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Translation of countermark into Spanish and French
Countermarked, punchmarked or counterstamped coins Countermark in Spanish

Translation of countermark into Spanish and French

Starting today, we will be publishing a series of posts aimed at simplifying complex numismatic terms and providing their translations into different languages. Sometimes, a technical term may have a direct translation in another language, while in some cases, a brief description may be necessary if there is no exact translation available.

To find these terms, we have had to cross-check numerous entries from companies and auctions worldwide. Therefore, extensive research backs them up.

What is a countermark?

Countermarks are stamped or punched impressions that add design elements to a coin after it was originally struck. They are often found on Roman provincial coins, which were issued by local authorities in the provinces of the Roman Empire. Countermarks were applied to coins for various reasons, such as revalidation, revaluation, devaluation, propaganda, or celebration. Countermarks can depict heads, busts, figures, animals, objects, letters, or monograms. They can also have different shapes, such as circular, oval, square, triangular, or shaped according to the object depicted. Countermarks are a fascinating and enigmatic aspect of ancient numismatics, as they can reveal information about the political, economic, and social history of the regions where they were used.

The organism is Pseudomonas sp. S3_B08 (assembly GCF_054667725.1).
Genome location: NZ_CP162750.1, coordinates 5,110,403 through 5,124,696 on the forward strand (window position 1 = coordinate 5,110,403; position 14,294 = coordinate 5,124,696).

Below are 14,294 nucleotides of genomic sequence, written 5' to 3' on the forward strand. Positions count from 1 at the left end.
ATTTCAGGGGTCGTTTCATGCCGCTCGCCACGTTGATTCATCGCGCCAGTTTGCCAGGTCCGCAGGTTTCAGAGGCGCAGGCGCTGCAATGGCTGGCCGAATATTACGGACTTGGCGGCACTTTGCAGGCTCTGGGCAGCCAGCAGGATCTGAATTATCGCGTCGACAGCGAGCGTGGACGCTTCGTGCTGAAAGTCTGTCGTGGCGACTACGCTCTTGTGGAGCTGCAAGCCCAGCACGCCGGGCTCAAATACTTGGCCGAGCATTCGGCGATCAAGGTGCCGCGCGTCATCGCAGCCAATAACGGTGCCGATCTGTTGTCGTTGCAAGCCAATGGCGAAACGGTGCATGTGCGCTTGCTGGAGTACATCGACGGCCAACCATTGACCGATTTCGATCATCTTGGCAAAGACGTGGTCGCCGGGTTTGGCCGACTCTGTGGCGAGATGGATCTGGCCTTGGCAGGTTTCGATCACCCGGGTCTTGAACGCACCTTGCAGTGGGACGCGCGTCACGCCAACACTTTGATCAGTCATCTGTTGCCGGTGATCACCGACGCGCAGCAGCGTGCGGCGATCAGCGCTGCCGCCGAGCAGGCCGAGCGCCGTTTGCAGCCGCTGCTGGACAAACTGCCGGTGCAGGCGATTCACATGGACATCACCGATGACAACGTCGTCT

Coin collecting and countermarks

Coin collectors are interested in countermarks, as they can provide valuable information about the history and culture of the regions where the coins circulated. Countermarks are also a challenge to identify and classify, as there are thousands of different types, many of which are unrecorded or poorly documented. Some coin collectors specialize in countermarked coins, and books, websites, and forums are dedicated to this topic. Countermarked coins can also be more affordable than unmarked coins of the same type, as some collectors often consider them less attractive or less pure. However, countermarks can also add to the rarity and appeal of a coin, especially if they are well-preserved and visible. Countermarks are a fascinating and enigmatic aspect of ancient numismatics, and they can offer a glimpse into the past that is not available from other sources.


Countermarked Spanish dollars

There are countermarked Spanish dollars, also known as "piece of eight" ("real de a 8" in Spanish), issued by various authorities in different regions and periods.

One example of countermarked Spanish dollars is the Bank of England dollars, issued between 1797 and 1804. The Bank of England acquired a large quantity of Spanish dollars from the East India Company and other sources and countermarked them with the head of King George III in an oval. The countermark was intended to give the coins legal tender status in Britain and to prevent them from being exported or melted down. The countermarked dollars had a value of 4 shillings and 9 pence and were widely circulated during the period of the Bank Restriction Act, which suspended the convertibility of banknotes into gold.


Translation of countermark into Spanish and French

Countermarks translate into Spanish as "Resello" (literally, 'double stamp'). A person who countermarks a coin is a "resellante" and (to) countermark is "Resellar".

The French translation of countermark is more similar to the English one. It is contramarque. A countermarked coin is 'Monnaie contremarquée'.

We hope you found it useful. We will be back soon with more translations of numismatic and numismatic terms.

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